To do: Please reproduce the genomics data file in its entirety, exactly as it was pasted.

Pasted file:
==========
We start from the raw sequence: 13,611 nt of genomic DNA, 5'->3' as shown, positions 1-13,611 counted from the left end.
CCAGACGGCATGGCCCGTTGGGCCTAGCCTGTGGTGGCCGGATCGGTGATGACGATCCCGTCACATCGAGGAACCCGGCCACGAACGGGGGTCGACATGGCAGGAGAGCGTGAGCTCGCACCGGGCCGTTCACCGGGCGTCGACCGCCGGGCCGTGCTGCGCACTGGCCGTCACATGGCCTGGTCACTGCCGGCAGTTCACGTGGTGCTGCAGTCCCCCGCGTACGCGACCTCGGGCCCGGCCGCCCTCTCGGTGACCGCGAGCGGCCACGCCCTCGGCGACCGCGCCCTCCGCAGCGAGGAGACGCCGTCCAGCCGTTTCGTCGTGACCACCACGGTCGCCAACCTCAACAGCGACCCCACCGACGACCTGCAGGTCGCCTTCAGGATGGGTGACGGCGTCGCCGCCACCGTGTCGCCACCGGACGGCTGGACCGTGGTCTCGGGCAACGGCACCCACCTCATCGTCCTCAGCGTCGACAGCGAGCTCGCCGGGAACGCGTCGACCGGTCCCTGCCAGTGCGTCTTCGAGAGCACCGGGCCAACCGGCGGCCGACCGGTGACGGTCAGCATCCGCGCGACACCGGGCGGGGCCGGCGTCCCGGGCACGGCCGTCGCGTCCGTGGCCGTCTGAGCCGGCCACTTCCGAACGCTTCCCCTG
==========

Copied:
We start from the raw sequence: 13,611 nt of genomic DNA, 5'->3' as shown, positions 1-13,611 counted from the left end.
CCAGACGGCATGGCCCGTTGGGCCTAGCCTGTGGTGGCCGGATCGGTGATGACGATCCCGTCACATCGAGGAACCCGGCCACGAACGGGGGTCGACATGGCAGGAGAGCGTGAGCTCGCACCGGGCCGTTCACCGGGCGTCGACCGCCGGGCCGTGCTGCGCACTGGCCGTCACATGGCCTGGTCACTGCCGGCAGTTCACGTGGTGCTGCAGTCCCCCGCGTACGCGACCTCGGGCCCGGCCGCCCTCTCGGTGACCGCGAGCGGCCACGCCCTCGGCGACCGCGCCCTCCGCAGCGAGGAGACGCCGTCCAGCCGTTTCGTCGTGACCACCACGGTCGCCAACCTCAACAGCGACCCCACCGACGACCTGCAGGTCGCCTTCAGGATGGGTGACGGCGTCGCCGCCACCGTGTCGCCACCGGACGGCTGGACCGTGGTCTCGGGCAACGGCACCCACCTCATCGTCCTCAGCGTCGACAGCGAGCTCGCCGGGAACGCGTCGACCGGTCCCTGCCAGTGCGTCTTCGAGAGCACCGGGCCAACCGGCGGCCGACCGGTGACGGTCAGCATCCGCGCGACACCGGGCGGGGCCGGCGTCCCGGGCACGGCCGTCGCGTCCGTGGCCGTCTGAGCCGGCCACTTCCGAACGCTTCCCCTG